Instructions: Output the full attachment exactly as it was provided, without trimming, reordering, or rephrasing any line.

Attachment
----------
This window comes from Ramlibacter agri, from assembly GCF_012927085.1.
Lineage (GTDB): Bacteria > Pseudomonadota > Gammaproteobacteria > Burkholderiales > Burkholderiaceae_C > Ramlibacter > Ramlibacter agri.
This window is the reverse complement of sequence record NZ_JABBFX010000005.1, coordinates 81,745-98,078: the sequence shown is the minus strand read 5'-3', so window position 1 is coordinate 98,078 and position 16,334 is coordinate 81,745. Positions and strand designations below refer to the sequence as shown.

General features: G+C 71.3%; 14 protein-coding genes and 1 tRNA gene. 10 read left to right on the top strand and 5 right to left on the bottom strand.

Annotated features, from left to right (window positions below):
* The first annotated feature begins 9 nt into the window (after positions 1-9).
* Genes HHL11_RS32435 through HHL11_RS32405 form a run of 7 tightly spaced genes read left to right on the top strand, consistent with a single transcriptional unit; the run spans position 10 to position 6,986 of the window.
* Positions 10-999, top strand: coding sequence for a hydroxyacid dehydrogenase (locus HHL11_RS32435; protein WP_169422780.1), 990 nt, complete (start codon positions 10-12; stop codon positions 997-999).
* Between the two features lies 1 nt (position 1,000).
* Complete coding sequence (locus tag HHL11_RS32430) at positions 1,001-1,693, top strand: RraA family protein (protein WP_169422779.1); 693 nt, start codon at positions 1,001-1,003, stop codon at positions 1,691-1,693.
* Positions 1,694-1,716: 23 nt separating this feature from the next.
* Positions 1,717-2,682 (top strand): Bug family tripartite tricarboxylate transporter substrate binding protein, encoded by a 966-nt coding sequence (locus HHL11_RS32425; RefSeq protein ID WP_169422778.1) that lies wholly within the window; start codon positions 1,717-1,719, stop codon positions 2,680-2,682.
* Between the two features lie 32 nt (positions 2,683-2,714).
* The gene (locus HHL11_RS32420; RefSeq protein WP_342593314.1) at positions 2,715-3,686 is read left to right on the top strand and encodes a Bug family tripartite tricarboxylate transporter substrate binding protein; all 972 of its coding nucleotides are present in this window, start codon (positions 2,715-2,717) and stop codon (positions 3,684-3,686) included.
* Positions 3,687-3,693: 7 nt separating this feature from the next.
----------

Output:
This window comes from Ramlibacter agri, from assembly GCF_012927085.1.
Lineage (GTDB): Bacteria > Pseudomonadota > Gammaproteobacteria > Burkholderiales > Burkholderiaceae_C > Ramlibacter > Ramlibacter agri.
This window is the reverse complement of sequence record NZ_JABBFX010000005.1, coordinates 81,745-98,078: the sequence shown is the minus strand read 5'-3', so window position 1 is coordinate 98,078 and position 16,334 is coordinate 81,745. Positions and strand designations below refer to the sequence as shown.

General features: G+C 71.3%; 14 protein-coding genes and 1 tRNA gene. 10 read left to right on the top strand and 5 right to left on the bottom strand.

Annotated features, from left to right (window positions below):
* The first annotated feature begins 9 nt into the window (after positions 1-9).
* Genes HHL11_RS32435 through HHL11_RS32405 form a run of 7 tightly spaced genes read left to right on the top strand, consistent with a single transcriptional unit; the run spans position 10 to position 6,986 of the window.
* Positions 10-999, top strand: coding sequence for a hydroxyacid dehydrogenase (locus HHL11_RS32435; protein WP_169422780.1), 990 nt, complete (start codon positions 10-12; stop codon positions 997-999).
* Between the two features lies 1 nt (position 1,000).
* Complete coding sequence (locus tag HHL11_RS32430) at positions 1,001-1,693, top strand: RraA family protein (protein WP_169422779.1); 693 nt, start codon at positions 1,001-1,003, stop codon at positions 1,691-1,693.
* Positions 1,694-1,716: 23 nt separating this feature from the next.
* Positions 1,717-2,682 (top strand): Bug family tripartite tricarboxylate transporter substrate binding protein, encoded by a 966-nt coding sequence (locus HHL11_RS32425; RefSeq protein ID WP_169422778.1) that lies wholly within the window; start codon positions 1,717-1,719, stop codon positions 2,680-2,682.
* Between the two features lie 32 nt (positions 2,683-2,714).
* The gene (locus HHL11_RS32420; RefSeq protein WP_342593314.1) at positions 2,715-3,686 is read left to right on the top strand and encodes a Bug family tripartite tricarboxylate transporter substrate binding protein; all 972 of its coding nucleotides are present in this window, start codon (positions 2,715-2,717) and stop codon (positions 3,684-3,686) included.
* Positions 3,687-3,693: 7 nt separating this feature from the next.